This comparative study of African and Hindu popular religions in the Republic of Trinidad and Tobago charts the development of religion in the Caribbean by analyzing the ways ecstatic forms of worship, enacted through trance performance and spirit mediumship, have adapted to capitalism and reconfigured themselves within the context of modernity.
Showing how diasporic traditions of West African Orisha Worship and South Asian Shakti Puja converged in their ritual adaptations to colonialism in the West Indies, as well as diverged politically within the context of postcolonial multiculturalism, 1998 IDRF fellow Keith McNeal reveals the unexpected ways these traditions of trance performance have become both globalized and modernized.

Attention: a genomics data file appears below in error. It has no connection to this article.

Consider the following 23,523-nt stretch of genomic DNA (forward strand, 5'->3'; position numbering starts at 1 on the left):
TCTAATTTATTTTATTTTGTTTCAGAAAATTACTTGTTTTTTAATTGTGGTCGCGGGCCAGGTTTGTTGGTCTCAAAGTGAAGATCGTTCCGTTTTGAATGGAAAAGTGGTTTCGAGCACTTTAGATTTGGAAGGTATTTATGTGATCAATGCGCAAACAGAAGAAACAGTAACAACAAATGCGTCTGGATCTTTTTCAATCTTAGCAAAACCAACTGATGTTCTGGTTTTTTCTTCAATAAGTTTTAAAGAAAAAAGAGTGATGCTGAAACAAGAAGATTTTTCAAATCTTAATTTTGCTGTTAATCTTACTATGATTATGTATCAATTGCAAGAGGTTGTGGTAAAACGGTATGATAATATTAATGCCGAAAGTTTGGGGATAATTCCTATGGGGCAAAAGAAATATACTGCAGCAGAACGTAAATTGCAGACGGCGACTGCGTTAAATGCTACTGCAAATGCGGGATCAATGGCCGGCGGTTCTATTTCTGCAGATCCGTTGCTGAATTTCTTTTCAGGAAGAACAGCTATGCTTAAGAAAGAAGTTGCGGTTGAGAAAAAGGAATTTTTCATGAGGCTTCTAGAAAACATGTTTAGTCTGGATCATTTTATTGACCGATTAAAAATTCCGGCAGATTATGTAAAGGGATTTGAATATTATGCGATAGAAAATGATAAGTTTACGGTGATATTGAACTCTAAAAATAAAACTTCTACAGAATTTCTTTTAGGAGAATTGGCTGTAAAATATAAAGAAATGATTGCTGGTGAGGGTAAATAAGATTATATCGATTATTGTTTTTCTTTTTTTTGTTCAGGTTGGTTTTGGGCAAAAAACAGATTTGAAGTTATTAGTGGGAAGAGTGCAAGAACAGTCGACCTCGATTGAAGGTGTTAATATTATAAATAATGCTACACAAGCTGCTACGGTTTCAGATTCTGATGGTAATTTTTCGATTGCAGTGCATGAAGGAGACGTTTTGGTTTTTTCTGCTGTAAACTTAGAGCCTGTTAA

The first book-length work to compare and contrast Afro- and Indo-Caribbean materials in a systematic and multidimensional manner, this volume makes fresh and innovative contributions to anthropology, religious studies, and the historiography of modernity. By giving both religious subcultures and their intersections equal attention, McNeal offers a richly textured account of southern Caribbean cultural history and pursues important questions about the history and future of religion. Buy it on Amazon.